Blast prompts Iraq refinery closure

At least one employee dead after attack sets alight facility that produces 11 million litres of petroleum a day.

    An oil refinery in the Iraqi town of Baiji has been shut down following a fire started by a bomb attack, according to the governor of Salahuddin province.

    One person was reportedly killed in the attack, which occurred at around 4:30am local time (01:30GMT) on Saturday.

    Jane Arraf, reporting from Baghdad, quoted Abdul Qader al-Saab, deputy director of the state-owned North Oil Company, as saying that unknown gunmen equipped with silencers infiltrated the biggest refinery in the Baiji refining complex, laid IEDs [Improvised explosive devices] in several operational units and fled before detonating them.

    "[Saab] also said that the entire refinery has now closed and that a chemical engineer died from smoke inhalation and several others were injured," she said.

    The Baiji refinery was controlled for a long time by al-Qaeda fighters, who used it to finance attacks.It is located about 180km north of Baghdad.

    Iraq currently has three major refineries - Baiji in the north, Basra in the south, and Dora in south Baghdad.

    They have a combined capacity to handle 550,000 barrels per day of crude, producing refined products including 12 million litres of petrol, 15 million litres of diesel, nine million litres of heating oil and large volumes of fuel oil for power stations.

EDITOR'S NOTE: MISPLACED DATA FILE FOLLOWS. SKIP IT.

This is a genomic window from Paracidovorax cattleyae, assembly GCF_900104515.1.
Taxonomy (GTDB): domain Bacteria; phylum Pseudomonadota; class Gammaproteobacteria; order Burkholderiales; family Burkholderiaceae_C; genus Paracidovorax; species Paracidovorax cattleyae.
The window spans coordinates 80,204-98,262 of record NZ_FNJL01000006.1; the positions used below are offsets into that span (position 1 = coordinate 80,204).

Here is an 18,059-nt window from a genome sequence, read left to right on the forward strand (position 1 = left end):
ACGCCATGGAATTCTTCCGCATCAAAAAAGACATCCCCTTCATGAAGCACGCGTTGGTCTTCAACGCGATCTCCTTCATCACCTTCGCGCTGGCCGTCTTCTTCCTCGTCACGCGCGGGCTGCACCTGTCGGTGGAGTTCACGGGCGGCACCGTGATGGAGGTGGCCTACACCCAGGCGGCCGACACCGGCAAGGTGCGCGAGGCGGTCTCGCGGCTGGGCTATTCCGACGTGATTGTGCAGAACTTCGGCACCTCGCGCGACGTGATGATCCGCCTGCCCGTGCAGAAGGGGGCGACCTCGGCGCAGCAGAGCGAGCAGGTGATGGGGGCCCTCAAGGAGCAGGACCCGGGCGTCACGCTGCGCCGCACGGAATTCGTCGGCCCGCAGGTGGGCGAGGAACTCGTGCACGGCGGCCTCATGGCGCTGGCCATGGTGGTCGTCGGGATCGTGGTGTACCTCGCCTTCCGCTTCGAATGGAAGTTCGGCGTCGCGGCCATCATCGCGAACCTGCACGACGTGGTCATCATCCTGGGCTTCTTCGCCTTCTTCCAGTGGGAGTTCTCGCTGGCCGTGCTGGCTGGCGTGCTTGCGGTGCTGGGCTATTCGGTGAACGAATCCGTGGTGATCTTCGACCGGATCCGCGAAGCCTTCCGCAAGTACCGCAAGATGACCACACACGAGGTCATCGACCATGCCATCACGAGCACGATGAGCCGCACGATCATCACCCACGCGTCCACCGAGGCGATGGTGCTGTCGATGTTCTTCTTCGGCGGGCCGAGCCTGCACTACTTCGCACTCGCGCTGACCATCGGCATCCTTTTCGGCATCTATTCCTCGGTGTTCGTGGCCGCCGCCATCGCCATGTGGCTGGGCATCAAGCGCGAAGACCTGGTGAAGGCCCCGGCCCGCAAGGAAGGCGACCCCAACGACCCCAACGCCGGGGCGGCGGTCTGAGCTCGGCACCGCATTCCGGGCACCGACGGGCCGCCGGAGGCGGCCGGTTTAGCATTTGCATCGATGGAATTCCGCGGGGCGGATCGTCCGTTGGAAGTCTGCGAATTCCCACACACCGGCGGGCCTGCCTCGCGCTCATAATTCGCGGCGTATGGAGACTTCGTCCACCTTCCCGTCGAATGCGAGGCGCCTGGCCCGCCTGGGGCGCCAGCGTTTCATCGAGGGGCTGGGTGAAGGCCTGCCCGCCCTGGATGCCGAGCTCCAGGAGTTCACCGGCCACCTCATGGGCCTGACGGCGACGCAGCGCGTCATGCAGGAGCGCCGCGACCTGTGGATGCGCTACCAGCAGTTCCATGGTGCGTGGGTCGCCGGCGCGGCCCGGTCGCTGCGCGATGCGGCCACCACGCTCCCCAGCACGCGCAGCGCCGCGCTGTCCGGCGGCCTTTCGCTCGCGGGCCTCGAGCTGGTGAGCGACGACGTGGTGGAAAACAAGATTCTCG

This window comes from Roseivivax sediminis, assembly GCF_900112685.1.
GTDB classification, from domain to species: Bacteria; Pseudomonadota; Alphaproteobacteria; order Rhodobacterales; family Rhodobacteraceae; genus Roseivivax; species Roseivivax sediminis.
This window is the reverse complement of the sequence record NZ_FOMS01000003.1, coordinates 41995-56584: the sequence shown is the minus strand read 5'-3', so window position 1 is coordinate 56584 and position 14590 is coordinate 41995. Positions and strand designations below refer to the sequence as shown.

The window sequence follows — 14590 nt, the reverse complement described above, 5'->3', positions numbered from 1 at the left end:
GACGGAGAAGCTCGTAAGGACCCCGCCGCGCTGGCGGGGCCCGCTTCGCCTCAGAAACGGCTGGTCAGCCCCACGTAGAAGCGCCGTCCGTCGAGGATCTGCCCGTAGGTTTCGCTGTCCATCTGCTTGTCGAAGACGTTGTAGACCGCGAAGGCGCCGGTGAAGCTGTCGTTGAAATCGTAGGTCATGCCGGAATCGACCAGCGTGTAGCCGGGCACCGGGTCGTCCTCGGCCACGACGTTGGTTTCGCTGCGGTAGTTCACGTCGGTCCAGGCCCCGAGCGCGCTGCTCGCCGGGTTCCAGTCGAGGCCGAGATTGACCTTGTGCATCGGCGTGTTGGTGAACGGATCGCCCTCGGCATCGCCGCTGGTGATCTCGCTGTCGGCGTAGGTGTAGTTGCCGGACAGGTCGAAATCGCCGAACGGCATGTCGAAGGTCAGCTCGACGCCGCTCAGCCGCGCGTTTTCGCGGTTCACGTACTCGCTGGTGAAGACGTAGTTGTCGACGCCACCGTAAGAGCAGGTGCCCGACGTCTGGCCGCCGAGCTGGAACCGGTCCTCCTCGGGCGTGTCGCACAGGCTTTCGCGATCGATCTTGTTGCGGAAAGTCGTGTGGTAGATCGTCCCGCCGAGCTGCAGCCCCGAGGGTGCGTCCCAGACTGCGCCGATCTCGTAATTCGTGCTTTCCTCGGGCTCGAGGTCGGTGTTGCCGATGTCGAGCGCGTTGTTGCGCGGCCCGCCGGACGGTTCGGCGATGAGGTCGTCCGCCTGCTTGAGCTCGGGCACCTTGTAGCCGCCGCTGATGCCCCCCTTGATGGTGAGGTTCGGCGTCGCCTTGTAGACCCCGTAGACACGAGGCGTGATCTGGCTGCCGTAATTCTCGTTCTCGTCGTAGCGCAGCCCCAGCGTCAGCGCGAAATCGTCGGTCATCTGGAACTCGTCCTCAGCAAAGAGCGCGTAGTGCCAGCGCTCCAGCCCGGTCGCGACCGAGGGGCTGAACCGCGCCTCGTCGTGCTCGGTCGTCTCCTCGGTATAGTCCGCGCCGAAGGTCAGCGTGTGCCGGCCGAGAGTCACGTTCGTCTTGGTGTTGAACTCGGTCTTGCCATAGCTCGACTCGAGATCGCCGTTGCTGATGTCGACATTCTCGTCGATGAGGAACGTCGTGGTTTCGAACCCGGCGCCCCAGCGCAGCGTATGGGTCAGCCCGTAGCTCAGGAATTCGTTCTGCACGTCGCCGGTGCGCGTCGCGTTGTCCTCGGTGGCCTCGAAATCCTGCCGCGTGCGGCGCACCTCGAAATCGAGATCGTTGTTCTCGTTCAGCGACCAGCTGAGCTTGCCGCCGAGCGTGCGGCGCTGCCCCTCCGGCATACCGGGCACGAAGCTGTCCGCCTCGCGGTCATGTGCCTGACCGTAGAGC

Baiji on its own has overall capacity of 290,000 barrels but was operating at 70 per cent capacity before the attack.

    Overall violence in Iraq has dropped sharply since the peak of sectarian conflict in 2006-07, but attacks still occur on a
    daily basis.

    SOURCE: Al Jazeera and agencies


    YOU MIGHT ALSO LIKE

    Interactive: How does your country vote at the UN?

    Interactive: How does your country vote at the UN?

    We visualised 1.2 million votes at the UN since 1946. What do you think are the biggest issues facing the world today?

    'We were forced out by the government soldiers'

    'We were forced out by the government soldiers'

    We dialled more than 35,000 random phone numbers to paint an accurate picture of displacement across South Sudan.

    Interactive: Plundering Cambodia's forests

    Interactive: Plundering Cambodia's forests

    Meet the man on a mission to take down Cambodia's timber tycoons and expose a rampant illegal cross-border trade.